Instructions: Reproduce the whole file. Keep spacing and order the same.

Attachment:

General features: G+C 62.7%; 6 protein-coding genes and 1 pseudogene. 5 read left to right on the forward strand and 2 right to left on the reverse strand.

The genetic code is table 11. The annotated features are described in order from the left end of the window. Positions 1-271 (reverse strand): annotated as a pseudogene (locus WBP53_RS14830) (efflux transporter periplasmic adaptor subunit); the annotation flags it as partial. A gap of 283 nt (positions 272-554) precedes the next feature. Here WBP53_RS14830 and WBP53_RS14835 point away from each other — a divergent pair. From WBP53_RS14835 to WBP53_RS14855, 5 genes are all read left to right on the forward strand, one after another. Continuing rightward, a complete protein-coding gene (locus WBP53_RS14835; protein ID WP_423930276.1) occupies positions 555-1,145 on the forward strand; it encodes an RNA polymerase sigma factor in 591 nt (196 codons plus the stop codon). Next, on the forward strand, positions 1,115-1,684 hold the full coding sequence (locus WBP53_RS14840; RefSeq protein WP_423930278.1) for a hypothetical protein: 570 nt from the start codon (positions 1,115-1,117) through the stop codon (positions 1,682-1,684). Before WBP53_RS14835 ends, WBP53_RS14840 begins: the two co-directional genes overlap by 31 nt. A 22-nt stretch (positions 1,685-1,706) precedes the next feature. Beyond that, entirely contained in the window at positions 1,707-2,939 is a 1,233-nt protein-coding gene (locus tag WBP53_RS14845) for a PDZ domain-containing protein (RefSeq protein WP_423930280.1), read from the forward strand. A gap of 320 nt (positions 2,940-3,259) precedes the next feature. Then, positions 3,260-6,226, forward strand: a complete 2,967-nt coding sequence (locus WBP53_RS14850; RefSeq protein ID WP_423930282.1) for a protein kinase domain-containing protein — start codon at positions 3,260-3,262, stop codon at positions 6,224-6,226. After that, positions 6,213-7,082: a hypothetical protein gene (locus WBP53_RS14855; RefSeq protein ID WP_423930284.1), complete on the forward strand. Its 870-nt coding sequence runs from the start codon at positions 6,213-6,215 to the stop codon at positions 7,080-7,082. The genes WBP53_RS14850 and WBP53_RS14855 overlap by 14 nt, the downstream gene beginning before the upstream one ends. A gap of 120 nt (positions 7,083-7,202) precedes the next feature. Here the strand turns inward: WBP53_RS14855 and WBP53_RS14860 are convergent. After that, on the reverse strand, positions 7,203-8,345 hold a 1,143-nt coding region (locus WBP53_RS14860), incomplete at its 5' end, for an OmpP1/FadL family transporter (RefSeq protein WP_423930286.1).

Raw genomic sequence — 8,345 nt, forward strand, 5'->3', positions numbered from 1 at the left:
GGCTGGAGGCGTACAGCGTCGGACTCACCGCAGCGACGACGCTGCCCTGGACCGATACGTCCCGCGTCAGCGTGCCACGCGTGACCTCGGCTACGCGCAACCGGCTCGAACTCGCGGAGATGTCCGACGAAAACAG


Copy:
General features: G+C 62.7%; 6 protein-coding genes and 1 pseudogene. 5 read left to right on the forward strand and 2 right to left on the reverse strand.

The genetic code is table 11. The annotated features are described in order from the left end of the window. Positions 1-271 (reverse strand): annotated as a pseudogene (locus WBP53_RS14830) (efflux transporter periplasmic adaptor subunit); the annotation flags it as partial. A gap of 283 nt (positions 272-554) precedes the next feature. Here WBP53_RS14830 and WBP53_RS14835 point away from each other — a divergent pair. From WBP53_RS14835 to WBP53_RS14855, 5 genes are all read left to right on the forward strand, one after another. Continuing rightward, a complete protein-coding gene (locus WBP53_RS14835; protein ID WP_423930276.1) occupies positions 555-1,145 on the forward strand; it encodes an RNA polymerase sigma factor in 591 nt (196 codons plus the stop codon). Next, on the forward strand, positions 1,115-1,684 hold the full coding sequence (locus WBP53_RS14840; RefSeq protein WP_423930278.1) for a hypothetical protein: 570 nt from the start codon (positions 1,115-1,117) through the stop codon (positions 1,682-1,684). Before WBP53_RS14835 ends, WBP53_RS14840 begins: the two co-directional genes overlap by 31 nt. A 22-nt stretch (positions 1,685-1,706) precedes the next feature. Beyond that, entirely contained in the window at positions 1,707-2,939 is a 1,233-nt protein-coding gene (locus tag WBP53_RS14845) for a PDZ domain-containing protein (RefSeq protein WP_423930280.1), read from the forward strand. A gap of 320 nt (positions 2,940-3,259) precedes the next feature. Then, positions 3,260-6,226, forward strand: a complete 2,967-nt coding sequence (locus WBP53_RS14850; RefSeq protein ID WP_423930282.1) for a protein kinase domain-containing protein — start codon at positions 3,260-3,262, stop codon at positions 6,224-6,226. After that, positions 6,213-7,082: a hypothetical protein gene (locus WBP53_RS14855; RefSeq protein ID WP_423930284.1), complete on the forward strand. Its 870-nt coding sequence runs from the start codon at positions 6,213-6,215 to the stop codon at positions 7,080-7,082. The genes WBP53_RS14850 and WBP53_RS14855 overlap by 14 nt, the downstream gene beginning before the upstream one ends. A gap of 120 nt (positions 7,083-7,202) precedes the next feature. Here the strand turns inward: WBP53_RS14855 and WBP53_RS14860 are convergent. After that, on the reverse strand, positions 7,203-8,345 hold a 1,143-nt coding region (locus WBP53_RS14860), incomplete at its 5' end, for an OmpP1/FadL family transporter (RefSeq protein WP_423930286.1).

Raw genomic sequence — 8,345 nt, forward strand, 5'->3', positions numbered from 1 at the left:
GGCTGGAGGCGTACAGCGTCGGACTCACCGCAGCGACGACGCTGCCCTGGACCGATACGTCCCGCGTCAGCGTGCCACGCGTGACCTCGGCTACGCGCAACCGGCTCGAACTCGCGGAGATGTCCGACGAAAACAG